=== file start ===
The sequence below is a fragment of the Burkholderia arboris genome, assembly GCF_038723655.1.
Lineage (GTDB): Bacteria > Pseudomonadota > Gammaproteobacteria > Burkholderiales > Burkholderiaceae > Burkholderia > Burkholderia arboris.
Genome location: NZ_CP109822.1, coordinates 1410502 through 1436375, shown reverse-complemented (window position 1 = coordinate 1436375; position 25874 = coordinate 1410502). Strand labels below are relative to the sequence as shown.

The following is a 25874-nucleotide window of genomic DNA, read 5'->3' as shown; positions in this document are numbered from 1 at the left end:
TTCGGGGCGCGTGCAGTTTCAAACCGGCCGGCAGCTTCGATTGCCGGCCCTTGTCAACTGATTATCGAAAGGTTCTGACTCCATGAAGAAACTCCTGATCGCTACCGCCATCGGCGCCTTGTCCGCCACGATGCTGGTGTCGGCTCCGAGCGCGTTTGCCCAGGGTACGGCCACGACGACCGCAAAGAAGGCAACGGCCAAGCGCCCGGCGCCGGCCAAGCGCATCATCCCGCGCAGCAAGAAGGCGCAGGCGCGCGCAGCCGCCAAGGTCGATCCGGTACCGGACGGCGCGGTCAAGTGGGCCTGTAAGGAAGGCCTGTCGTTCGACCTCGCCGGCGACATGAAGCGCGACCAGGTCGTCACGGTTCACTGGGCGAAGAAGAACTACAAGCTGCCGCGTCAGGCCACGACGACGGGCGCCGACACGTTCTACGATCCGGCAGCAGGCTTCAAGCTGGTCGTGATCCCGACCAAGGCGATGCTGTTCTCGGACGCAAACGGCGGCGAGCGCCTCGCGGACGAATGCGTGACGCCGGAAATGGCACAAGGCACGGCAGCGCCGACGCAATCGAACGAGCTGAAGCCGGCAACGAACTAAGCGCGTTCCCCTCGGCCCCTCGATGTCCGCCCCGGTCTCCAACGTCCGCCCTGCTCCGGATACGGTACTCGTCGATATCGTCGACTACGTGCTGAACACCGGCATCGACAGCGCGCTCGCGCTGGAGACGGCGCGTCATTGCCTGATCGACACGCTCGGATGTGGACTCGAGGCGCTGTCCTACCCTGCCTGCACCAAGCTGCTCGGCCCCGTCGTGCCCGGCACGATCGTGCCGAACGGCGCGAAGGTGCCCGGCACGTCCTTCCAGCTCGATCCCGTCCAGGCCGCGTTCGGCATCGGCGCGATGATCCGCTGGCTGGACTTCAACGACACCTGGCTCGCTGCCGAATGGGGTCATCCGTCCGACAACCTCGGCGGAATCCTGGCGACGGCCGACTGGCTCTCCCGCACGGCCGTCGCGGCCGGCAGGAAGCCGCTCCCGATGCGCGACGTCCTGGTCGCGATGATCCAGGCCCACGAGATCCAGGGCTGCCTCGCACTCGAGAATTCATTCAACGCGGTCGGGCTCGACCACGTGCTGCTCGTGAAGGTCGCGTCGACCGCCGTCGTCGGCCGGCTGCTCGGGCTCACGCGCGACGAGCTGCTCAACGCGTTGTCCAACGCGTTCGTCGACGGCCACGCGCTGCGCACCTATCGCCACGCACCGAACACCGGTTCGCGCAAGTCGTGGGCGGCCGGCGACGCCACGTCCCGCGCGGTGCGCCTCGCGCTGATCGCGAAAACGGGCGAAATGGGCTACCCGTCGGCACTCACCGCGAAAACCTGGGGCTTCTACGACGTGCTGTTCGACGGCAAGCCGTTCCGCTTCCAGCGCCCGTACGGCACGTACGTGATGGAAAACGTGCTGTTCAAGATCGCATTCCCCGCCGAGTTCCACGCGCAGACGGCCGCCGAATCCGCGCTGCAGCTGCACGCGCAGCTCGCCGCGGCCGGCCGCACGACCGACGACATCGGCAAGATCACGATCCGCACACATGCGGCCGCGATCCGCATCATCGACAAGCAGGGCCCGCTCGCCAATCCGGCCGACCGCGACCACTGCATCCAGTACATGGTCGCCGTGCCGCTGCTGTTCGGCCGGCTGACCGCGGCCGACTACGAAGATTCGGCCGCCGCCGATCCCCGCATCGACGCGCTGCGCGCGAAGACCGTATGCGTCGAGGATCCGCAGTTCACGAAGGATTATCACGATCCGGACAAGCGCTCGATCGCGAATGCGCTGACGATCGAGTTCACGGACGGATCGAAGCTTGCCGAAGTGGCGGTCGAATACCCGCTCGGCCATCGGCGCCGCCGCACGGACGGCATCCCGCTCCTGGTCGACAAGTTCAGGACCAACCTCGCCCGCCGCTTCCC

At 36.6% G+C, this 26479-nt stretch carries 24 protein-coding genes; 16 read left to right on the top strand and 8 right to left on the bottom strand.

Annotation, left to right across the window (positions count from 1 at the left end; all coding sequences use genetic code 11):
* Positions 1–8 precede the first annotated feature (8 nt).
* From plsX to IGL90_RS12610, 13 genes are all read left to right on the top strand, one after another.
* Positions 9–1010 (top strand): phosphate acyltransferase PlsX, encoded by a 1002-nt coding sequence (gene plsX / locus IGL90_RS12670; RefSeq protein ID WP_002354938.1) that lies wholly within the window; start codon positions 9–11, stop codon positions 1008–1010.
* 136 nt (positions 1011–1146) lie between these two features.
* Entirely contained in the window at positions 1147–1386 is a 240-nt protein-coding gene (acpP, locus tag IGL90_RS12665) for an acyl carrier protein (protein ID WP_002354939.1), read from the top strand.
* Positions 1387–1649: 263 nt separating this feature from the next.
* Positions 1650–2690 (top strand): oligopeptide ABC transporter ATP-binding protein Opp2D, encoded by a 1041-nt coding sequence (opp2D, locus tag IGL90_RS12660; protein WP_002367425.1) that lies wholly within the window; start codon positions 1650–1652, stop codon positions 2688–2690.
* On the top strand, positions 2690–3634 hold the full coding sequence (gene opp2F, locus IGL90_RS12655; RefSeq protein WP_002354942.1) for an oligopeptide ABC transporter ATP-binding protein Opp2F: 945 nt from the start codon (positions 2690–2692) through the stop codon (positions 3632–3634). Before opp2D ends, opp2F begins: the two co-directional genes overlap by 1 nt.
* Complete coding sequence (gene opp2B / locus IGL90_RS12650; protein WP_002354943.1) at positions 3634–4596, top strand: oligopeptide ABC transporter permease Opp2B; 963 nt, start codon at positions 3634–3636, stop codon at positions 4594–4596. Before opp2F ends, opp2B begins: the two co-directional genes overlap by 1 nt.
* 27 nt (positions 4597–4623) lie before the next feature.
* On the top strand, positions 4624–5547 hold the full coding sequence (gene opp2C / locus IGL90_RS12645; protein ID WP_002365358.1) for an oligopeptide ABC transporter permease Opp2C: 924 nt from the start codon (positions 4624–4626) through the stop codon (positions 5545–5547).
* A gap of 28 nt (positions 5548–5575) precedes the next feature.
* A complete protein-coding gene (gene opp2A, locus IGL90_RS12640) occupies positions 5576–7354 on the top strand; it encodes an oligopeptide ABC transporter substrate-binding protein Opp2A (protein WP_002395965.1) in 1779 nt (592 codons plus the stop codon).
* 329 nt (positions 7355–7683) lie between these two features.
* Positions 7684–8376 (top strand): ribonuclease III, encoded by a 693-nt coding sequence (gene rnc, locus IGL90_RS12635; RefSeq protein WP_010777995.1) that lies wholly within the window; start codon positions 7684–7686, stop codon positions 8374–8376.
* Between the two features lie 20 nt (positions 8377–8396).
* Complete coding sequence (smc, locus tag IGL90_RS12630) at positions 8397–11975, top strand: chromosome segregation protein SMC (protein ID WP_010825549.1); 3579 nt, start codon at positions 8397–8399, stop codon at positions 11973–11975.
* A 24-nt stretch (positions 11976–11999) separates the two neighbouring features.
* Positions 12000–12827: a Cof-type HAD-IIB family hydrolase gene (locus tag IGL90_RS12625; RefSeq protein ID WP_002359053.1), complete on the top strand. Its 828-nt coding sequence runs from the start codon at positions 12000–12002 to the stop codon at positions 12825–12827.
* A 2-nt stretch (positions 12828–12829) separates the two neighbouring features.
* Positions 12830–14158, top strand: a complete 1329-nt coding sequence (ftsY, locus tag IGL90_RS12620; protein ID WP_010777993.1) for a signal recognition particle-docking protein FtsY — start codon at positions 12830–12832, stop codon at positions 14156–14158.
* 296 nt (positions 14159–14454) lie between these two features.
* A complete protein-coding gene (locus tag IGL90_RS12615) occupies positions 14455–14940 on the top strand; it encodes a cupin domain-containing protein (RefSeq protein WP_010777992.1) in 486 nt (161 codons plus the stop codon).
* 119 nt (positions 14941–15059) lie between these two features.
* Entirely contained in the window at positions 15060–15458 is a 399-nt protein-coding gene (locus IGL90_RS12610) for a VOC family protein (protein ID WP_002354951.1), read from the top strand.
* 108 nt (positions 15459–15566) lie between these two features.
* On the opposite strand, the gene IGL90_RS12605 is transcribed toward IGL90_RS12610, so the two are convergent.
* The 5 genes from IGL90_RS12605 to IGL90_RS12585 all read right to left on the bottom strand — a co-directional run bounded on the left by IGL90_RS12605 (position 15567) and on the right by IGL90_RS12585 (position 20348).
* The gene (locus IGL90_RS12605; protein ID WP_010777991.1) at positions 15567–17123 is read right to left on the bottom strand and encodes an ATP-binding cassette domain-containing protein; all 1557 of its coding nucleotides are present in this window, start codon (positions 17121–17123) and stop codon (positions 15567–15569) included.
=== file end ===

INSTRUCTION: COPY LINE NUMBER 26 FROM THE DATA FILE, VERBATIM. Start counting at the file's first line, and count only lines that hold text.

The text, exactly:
* Positions 12000–12827: a Cof-type HAD-IIB family hydrolase gene (locus tag IGL90_RS12625; RefSeq protein ID WP_002359053.1), complete on the top strand. Its 828-nt coding sequence runs from the start codon at positions 12000–12002 to the stop codon at positions 12825–12827.